5 Ways to Help Your Child Have a Successful School Year


 A successful school year – how you can help your child.

School is our children's work or job. We know what it's like to try to do well in a job filled with many distractions that short-circuit our focus. Sensory overload has many children struggling to do well in school.

Here's 5 ways you can better help your child have a successful school year.

1. Create the Vision

Define what a successful school year would look like. Your child can even make a vision board.

  1. Be specific
  2. Break it down
  3. Use positive language

Instead of:

  • Get better grades 

Be specific and break it down:

  • Get a B or greater in English class the first quarter

This next one's a major frustration for parents, whose kids I help get organized!

Your blood boils when you see the note from his Math teacher, Mrs. Galloff. Matthew's not handed in 10 completed assignments.

Assignments you sat for hours helping your child finish. Which, prompted by the teacher note, you now discover crumpled at the bottom of his backpack. All that finished work. Unseen. Uncredited.

Instead of:

  • Don't forget to hand in homework 

Try this:

  • Hand in 8 or more completed Math assignments the first quarter
    • Create a Complete Homework folder for his or her backpack
    • Put completed homework in this folder and back in the backpack
    • Engage the teacher to ask for the Completed Homework folder daily

2. Plan Fun and Built-in Breaks

Infuse some FUN in homeWORK time.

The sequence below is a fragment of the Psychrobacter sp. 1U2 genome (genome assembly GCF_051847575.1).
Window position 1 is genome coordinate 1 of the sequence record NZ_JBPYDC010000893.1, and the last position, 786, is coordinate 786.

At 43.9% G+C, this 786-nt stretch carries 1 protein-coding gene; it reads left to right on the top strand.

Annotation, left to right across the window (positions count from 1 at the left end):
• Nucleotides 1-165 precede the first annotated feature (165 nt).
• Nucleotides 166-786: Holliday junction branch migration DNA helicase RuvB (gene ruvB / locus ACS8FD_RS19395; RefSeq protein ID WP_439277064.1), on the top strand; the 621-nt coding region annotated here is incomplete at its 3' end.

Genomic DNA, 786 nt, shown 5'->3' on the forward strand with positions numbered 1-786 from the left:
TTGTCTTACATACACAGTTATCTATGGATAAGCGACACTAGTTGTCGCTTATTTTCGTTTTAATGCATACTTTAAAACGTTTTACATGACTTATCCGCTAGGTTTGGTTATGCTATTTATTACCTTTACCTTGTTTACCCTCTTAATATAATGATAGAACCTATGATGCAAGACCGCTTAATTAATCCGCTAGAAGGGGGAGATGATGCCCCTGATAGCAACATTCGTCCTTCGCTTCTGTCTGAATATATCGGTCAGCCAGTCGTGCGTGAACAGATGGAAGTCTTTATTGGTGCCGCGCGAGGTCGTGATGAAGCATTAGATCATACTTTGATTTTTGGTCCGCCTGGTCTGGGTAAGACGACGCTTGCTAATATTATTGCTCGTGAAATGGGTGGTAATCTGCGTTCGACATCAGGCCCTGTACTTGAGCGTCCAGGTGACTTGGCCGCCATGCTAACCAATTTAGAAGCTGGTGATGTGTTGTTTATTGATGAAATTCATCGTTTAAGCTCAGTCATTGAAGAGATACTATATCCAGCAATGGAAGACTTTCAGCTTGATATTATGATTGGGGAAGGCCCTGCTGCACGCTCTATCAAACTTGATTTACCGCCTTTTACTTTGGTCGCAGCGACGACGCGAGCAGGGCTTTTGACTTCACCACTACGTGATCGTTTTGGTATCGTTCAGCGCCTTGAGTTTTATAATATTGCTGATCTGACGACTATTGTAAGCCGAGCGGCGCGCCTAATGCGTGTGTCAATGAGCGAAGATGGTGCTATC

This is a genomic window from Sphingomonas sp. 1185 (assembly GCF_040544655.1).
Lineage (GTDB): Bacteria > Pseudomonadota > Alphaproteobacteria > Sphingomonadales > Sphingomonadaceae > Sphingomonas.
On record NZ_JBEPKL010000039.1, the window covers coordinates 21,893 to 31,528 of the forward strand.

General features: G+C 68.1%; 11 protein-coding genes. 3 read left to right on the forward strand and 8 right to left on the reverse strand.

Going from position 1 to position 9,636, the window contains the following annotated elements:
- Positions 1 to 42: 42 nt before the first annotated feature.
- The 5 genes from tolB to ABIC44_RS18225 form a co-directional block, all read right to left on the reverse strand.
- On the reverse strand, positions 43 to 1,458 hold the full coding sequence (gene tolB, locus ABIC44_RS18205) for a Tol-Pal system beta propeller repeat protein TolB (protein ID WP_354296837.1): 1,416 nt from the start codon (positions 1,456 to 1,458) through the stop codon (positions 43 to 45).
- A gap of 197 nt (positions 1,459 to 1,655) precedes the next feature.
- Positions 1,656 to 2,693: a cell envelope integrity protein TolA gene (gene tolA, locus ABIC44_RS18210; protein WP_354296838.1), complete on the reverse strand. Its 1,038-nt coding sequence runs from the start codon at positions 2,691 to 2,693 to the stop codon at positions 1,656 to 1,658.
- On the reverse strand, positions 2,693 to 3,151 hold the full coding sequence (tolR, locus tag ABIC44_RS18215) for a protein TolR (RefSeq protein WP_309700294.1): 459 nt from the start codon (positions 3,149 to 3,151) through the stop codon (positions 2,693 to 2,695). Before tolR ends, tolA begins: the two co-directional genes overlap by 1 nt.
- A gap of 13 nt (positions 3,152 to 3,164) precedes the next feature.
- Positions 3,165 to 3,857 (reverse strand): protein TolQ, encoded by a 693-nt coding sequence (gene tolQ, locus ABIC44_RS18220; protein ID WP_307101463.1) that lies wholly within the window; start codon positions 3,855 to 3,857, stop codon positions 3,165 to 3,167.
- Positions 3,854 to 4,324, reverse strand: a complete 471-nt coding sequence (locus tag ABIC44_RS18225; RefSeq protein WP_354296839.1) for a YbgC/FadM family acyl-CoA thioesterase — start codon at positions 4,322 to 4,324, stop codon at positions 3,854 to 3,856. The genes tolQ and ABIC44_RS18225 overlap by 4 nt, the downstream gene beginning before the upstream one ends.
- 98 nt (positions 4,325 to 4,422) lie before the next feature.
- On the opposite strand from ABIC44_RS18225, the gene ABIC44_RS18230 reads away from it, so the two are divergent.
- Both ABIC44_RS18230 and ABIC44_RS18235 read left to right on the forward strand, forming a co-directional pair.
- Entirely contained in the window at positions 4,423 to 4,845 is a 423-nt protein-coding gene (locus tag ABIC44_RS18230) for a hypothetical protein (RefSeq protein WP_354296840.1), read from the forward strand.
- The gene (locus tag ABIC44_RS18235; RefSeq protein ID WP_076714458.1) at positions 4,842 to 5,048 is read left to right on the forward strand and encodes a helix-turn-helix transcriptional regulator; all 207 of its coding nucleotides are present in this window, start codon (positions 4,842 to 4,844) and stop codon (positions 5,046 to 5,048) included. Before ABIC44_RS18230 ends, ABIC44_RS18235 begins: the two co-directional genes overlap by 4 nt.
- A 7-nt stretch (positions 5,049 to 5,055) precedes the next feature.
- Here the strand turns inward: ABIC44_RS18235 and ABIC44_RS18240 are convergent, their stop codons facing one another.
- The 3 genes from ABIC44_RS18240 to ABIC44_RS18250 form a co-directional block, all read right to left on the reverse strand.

I realize I just lost you because your mind went off running the movie of your last encounter with your child. Nagging your child, for the seventh time in half an hour, to do his homework, turned into a shouting match. You were about to lose control with under your breath curses.

We often don't even think about scheduling fun in our work time...ummm I'm guilty here.

We'd all love for our children to end up with work (jobs, businesses) they love. Why? We hope their work, though it requires effort, is rewarding and fulfilling not draining.

A successful school year with excellent grades was the norm for both my boys. They both still love learning. I fostered their self-motivation around homework with built-in fun breaks.

Use my original schedule as a template.

Boys come home from school

  • Cuddle time (with age, a tolerated hug and kiss)
  • Snack time with sharing about their day (with age, an entire meal size snack)
  • Homework assignment worked on in 10-25 minute blocks (dependent on child's age)
  • Book, game or TV break 20 - 30 minutes
  • Homework completed for 10-25 minute blocks 

3. Prepare For Success with homework

  • Choose a place for homework
  • Remove distractions
  • Use a timer
  • Have supplies ready and near homework place
  • Be available so they know they have support

4. Reframe Failure

My older says, "How do you expect to learn if you don't fail?"

Think of the confidence he has to try new things, because success does not exclude failure. Failure is part of the process towards success.

J.K. Rowling found massive success as the author of the Harry Potter series. Publishers rejected, Harry Potter and the Philosopher's Stone, over 11 times before publishing success.

5. Mental Health Day

When my boys were little it felt like their school laid out a cookie-cutter corporate track for kids. More emphasis on test scores and national school ranking than learning.

I gave my boys the opportunity of a "Mental Health Day" when they felt they needed it. It was a have-a-day-off-from-school-freebie. They knew it was special and a gift and only used it once or twice a year.

Did these ideas spark something in you? Comments, please. If you don't have school age kids, PLEASE pass this post on to someone who this can help. Parenting and kids in school can be a huge stressor!

ANNOUNCEMENT: COMING SOON! I'm super excited! My brand new website is in test site mode right now. Can't wait to share it with you! But first, I'm taking a much needed Mental Health Day from website revisions.


I'm a mindset focused professional organizer. I help entrepreneurs, busy moms and attorney clients simplify their papers and spaces. Let me help you go from clutter bug to freedom.